This week, Eastern Michigan University graduate students are making an 1883 Victorian house their classroom. The EMU graduate program in historic preservation will conduct its Documenting Collections course at the historic Mann House in Concord.
The students will provide valuable assistance to the Michigan Historical Museum staff as they learn about working with artifact collections in a real-life setting. Students will check inventories and make improvements in storage conditions. They will also research some 30 objects and produce information that will be added to an expanded Mann House webpage at www.michigan.gov/mannhouse.
“The EMU course is part of a new partnership between the university and the state that supports the goals of providing unique educational opportunities for EMU students and enhancing our stewardship and management of the Mann House,” said Sandra Clark, director of the Michigan Historical Center. “After closing the house last summer for repairs and painting, we are looking forward to once again welcoming visitors and to drawing on our EMU partnership to expand our work there.”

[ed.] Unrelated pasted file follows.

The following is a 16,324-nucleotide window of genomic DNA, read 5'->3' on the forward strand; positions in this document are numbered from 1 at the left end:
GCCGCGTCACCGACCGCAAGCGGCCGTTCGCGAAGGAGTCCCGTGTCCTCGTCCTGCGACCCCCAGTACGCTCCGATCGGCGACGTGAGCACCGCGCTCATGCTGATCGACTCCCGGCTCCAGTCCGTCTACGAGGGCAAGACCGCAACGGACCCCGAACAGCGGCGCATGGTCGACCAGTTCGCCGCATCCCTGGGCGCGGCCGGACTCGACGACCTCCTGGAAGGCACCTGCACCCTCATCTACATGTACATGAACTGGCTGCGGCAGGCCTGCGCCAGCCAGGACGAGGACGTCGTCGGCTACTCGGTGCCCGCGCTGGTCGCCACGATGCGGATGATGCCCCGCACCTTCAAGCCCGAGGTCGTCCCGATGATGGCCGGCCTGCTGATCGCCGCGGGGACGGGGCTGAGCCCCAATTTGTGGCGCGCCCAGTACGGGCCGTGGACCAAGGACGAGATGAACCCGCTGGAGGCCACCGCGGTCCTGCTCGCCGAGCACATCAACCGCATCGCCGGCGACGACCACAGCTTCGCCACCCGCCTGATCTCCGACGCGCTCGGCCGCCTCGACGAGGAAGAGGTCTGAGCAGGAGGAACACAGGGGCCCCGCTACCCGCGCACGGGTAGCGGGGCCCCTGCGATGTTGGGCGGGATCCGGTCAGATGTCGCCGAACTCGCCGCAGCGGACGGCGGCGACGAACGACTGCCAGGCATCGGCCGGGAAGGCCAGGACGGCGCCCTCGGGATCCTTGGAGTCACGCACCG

Daniel and Ellen Mann built the dwelling in 1883. Ellen and her two daughters, Jessie Ellen and Mary Ida, graduated from EMU, adding an extra point of interest for the preservation students. The late-Victorian building features plaster ceilings, unusual catch-release doorknobs and a marbleized slate fireplace. Eight rooms of period furniture include pieces dating back to the 1840s, when Daniel’s and Ellen’s parents were furnishing their first homes.
The Mann House is one of 11 nationally accredited museums administered by the Michigan Historical Center, an agency within the Department of Natural Resources. It is located at 205 Hanover St. in Concord, about 12 miles west of Jackson. The home provides a unique class setting for the graduate students. Members of the EMU program also staff the site for public hours, Thursdays-Sundays, 10 a.m.-4 p.m., through Sept. 1.
Logo courtesy Michigan Department of Natural Resources